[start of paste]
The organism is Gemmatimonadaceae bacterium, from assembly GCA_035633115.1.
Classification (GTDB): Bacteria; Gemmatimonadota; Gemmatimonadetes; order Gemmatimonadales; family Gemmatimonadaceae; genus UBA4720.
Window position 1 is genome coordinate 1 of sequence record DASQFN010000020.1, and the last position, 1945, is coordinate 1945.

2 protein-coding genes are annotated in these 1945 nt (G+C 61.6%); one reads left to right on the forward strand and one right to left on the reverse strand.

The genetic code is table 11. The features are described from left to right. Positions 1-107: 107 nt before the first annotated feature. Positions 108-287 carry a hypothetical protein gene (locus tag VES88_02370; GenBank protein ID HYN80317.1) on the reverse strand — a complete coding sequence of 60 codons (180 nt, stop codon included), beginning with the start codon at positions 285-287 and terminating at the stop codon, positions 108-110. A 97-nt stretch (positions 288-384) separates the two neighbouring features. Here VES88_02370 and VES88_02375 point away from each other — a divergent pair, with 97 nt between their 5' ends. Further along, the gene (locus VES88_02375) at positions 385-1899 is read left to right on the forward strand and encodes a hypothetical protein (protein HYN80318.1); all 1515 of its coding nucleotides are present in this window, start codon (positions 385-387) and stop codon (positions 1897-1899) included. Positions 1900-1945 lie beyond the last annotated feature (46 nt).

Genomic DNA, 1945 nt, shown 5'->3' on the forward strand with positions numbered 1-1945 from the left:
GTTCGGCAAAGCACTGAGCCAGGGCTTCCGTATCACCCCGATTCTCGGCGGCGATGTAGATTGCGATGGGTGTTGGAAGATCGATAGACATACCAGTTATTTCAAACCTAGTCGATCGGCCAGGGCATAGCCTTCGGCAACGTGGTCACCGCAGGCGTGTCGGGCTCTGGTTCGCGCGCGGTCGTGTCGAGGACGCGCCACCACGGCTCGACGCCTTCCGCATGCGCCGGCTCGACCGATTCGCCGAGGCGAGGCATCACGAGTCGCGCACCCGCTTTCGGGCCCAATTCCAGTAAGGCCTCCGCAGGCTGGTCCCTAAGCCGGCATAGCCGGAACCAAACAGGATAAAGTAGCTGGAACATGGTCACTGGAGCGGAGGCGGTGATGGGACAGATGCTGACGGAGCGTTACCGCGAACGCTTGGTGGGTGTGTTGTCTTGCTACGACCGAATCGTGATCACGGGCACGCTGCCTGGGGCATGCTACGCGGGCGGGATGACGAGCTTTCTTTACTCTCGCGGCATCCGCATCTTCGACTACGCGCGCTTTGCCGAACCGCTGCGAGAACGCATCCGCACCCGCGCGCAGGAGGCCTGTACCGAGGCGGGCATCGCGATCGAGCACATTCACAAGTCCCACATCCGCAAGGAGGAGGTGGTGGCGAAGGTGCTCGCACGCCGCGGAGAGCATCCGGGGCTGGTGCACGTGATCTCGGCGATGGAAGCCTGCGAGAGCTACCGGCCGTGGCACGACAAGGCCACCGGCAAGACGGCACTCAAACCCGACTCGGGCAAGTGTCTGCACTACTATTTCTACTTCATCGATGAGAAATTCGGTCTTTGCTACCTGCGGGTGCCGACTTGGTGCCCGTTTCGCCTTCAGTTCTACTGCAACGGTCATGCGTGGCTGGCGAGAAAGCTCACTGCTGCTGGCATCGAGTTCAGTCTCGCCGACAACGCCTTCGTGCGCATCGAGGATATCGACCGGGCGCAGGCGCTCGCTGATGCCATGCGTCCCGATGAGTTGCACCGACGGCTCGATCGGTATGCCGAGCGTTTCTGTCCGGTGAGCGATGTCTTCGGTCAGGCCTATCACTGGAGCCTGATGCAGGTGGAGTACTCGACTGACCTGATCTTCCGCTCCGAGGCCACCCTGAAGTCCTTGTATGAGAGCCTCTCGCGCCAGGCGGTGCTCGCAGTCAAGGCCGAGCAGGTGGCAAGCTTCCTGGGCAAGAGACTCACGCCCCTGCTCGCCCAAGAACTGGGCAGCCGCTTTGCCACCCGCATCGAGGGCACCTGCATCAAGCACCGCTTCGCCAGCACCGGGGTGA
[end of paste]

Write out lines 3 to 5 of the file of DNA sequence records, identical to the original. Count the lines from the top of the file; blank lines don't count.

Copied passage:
Window position 1 is genome coordinate 1 of sequence record DASQFN010000020.1, and the last position, 1945, is coordinate 1945.

2 protein-coding genes are annotated in these 1945 nt (G+C 61.6%); one reads left to right on the forward strand and one right to left on the reverse strand.

The genetic code is table 11. The features are described from left to right. Positions 1-107: 107 nt before the first annotated feature. Positions 108-287 carry a hypothetical protein gene (locus tag VES88_02370; GenBank protein ID HYN80317.1) on the reverse strand — a complete coding sequence of 60 codons (180 nt, stop codon included), beginning with the start codon at positions 285-287 and terminating at the stop codon, positions 108-110. A 97-nt stretch (positions 288-384) separates the two neighbouring features. Here VES88_02370 and VES88_02375 point away from each other — a divergent pair, with 97 nt between their 5' ends. Further along, the gene (locus VES88_02375) at positions 385-1899 is read left to right on the forward strand and encodes a hypothetical protein (protein HYN80318.1); all 1515 of its coding nucleotides are present in this window, start codon (positions 385-387) and stop codon (positions 1897-1899) included. Positions 1900-1945 lie beyond the last annotated feature (46 nt).